Listing-fees: Something the Cape Can do Without

The discomforting news that my beloved Dias Tavern restaurant has now fallen for the rip-off tactic of asking wineries to pay for the privilege of having their wines grace the restaurant’s wine-list, has led to another level of hate for the practice of charging listing-fees. This is now becoming all too common in the Cape, and my reasons for objecting to this extortion is well-documented here.

However, the current state of play in South Africa and the society of pay-offs, backhanders, bribery and corruption that meets us daily has me asking the question: Should Cape Town and the Western Cape, which prides itself on being the head-quarters of South African hospitality, dining and wining – and going to lengths to nurture its reputation as such – not seriously look at leading the way in squashing the listing-fee practise? For me, the glib acceptance of allowing restaurants to muscle cold cash from wineries in order the get a spot on the wine-list – whilst also making huge profit from wine mark-ups – is tasteless and seedy. And definitely not conducive to the Cape’s image as a welcoming and spirited provider of hospitality, nor as a great warm place to do business in.

I am by no means equating the hustling for restaurant listing-fees to illicit government tenders and the trough-feeding activities of family and friends of government officials. But the climate of underhanded financial procurement prevailing in the country’s national narrative does have one experiencing a bad, “here we go again” taste in the mouth when receiving another email from a restaurant asking you to donate R20 000 before one’s wine can appear on the wine-list. It is as if the wanton will of money-grabbing displayed in government spheres and the public sector has trickled down to private business in the hospitality domain. Should the ambience the Western Cape wishes to create as a relaxed, professional and ethical tourist mecca be allowed to be distorted by this shady listing-fee scenario?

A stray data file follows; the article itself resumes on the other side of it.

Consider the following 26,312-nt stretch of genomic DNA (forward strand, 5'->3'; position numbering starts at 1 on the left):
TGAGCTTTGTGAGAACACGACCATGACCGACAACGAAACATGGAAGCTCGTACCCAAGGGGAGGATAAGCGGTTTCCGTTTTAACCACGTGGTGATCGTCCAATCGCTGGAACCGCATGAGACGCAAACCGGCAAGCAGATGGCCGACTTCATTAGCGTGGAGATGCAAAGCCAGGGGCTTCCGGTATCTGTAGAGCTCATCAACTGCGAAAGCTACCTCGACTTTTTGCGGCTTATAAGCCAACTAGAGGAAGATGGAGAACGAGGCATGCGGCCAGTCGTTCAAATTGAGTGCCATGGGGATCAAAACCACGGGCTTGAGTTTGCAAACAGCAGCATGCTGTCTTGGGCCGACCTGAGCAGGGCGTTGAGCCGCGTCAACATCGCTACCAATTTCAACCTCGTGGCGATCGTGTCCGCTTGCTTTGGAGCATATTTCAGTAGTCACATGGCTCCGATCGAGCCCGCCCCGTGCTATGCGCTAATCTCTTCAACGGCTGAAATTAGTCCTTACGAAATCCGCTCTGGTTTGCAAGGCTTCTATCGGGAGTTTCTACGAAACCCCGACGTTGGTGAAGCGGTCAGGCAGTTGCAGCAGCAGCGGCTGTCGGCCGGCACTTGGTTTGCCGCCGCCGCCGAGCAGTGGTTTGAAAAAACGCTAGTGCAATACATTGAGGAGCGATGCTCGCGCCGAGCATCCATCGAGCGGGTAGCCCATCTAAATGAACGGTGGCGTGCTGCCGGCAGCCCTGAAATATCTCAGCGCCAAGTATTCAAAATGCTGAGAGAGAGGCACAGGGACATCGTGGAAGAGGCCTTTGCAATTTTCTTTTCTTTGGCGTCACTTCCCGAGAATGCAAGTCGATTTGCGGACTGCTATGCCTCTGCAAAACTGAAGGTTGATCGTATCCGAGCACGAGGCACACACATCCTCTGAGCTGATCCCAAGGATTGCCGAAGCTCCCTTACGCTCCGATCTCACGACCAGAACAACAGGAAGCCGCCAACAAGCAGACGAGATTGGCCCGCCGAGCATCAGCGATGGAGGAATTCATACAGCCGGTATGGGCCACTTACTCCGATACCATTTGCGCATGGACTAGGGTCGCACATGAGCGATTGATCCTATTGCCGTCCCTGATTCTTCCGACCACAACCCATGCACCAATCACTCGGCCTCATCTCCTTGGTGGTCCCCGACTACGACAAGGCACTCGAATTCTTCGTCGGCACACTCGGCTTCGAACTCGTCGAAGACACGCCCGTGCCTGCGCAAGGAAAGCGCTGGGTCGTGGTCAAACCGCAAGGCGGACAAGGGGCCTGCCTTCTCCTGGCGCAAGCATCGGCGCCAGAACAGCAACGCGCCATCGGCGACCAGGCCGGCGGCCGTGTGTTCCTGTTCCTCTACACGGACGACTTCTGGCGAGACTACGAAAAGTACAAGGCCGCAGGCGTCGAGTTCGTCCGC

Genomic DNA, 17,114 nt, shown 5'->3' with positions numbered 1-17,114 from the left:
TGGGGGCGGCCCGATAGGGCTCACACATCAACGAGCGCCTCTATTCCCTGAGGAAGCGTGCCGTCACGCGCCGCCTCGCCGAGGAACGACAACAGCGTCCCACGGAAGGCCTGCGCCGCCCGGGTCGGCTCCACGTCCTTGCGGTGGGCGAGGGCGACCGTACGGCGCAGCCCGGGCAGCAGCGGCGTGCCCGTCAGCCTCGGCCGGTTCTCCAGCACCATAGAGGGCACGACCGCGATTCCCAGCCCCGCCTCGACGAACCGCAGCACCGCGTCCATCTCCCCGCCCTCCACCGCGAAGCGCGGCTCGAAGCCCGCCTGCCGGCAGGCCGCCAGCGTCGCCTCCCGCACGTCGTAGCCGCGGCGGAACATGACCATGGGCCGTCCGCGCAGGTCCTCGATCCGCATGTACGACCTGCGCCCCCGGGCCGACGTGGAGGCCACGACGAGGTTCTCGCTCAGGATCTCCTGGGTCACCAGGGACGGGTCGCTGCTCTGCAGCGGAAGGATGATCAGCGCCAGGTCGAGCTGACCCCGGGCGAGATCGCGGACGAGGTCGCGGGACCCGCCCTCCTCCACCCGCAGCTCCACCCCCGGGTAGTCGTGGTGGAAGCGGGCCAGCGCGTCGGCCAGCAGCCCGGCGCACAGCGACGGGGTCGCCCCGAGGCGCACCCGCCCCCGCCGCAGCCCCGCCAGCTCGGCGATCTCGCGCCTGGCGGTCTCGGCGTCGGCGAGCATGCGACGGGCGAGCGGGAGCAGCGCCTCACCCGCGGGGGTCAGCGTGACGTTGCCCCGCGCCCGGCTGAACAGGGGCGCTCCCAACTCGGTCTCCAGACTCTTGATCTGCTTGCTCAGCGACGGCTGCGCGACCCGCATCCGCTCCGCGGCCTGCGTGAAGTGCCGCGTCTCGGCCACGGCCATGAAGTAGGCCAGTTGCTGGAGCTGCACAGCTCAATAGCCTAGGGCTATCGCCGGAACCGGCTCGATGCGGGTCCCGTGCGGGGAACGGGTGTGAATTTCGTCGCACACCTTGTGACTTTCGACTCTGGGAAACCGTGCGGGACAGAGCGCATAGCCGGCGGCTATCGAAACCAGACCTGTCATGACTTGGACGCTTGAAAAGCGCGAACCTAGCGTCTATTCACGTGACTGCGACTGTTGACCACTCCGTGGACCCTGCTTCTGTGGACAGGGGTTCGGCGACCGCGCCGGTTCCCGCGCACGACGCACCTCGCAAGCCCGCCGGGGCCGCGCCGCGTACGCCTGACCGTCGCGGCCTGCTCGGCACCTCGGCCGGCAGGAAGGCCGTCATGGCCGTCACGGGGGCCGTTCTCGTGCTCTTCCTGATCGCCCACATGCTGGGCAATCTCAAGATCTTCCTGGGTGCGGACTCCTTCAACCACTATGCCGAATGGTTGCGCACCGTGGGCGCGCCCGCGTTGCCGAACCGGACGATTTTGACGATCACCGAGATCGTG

A few years back, the wine industry endeavoured to gain legal advice as to whether listing-fees were not violating anti-competitive regulation, but subsequently they backed off. I think the time has come for the local DA government, that does a sterling job in recognising the importance of the hospitality sector, to take a look at this listing-fee scenario. Blatant cheap and opportunistic hustling from restaurateurs, which the procuring of listing-fees is, is a flavour the Cape could do without.

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9 thoughts on “Listing-fees: Something the Cape Can do Without

  1. I am with you 100% Emile. The entire practice, prevalent throughout the retail space, is disgraceful and anti-competitive. It inhibits the growth of smaller suppliers, in this case wine makers, in a country where these small enterprises are essential to the growth of the economy and the wine industry. It smacks of arrogance and I think it is a cheek.

  2. Merda, acabei de perder o entusiasmo pelo trinchado deles!

    I wonder, does the “Eat Out” guide consider procurement practices when compiling their awards list? There may be a space for a guide to ethical restaurants.

    Você consegue Emílio!

  3. Emile, I am so with you on this one. It was never anything I condoned in my 15 years at the Vineyard Hotel. The practice is unethical for one, and wine lists are a display of the relationships one has with the industry and individual farms. So in practice you are screwing your mates. Tasteless.

  4. It definitely leaves a bad taste, and more so after charging exorbitant prices in those restaurants too. There is another puzzling phenomenon that should be tackled too is restaurants charging exorbitant wines whilst the restaurant is on the wine farm itself.

    South Africans are milked in every direction all in the notion that we don’t understand what it truly costs however I believe that its just an excuse when the markup is 50%

  5. Natuurlik stem ek volmondig saam Emile.

    Maar kom eet gerus hier in die Helderberg. Heelwat puik restaurante laat BYO toe sonder corkage, veral nog as jou hare grys is en jy waarskynlik ‘n pensoenaris is. As daar wel corkage gevra word, is dit so R30-R40. Hier is selfs die (eerste?) franchise van die Diaz Tavern, maar hullle sukkel nog effe om hul “act together” te kry.

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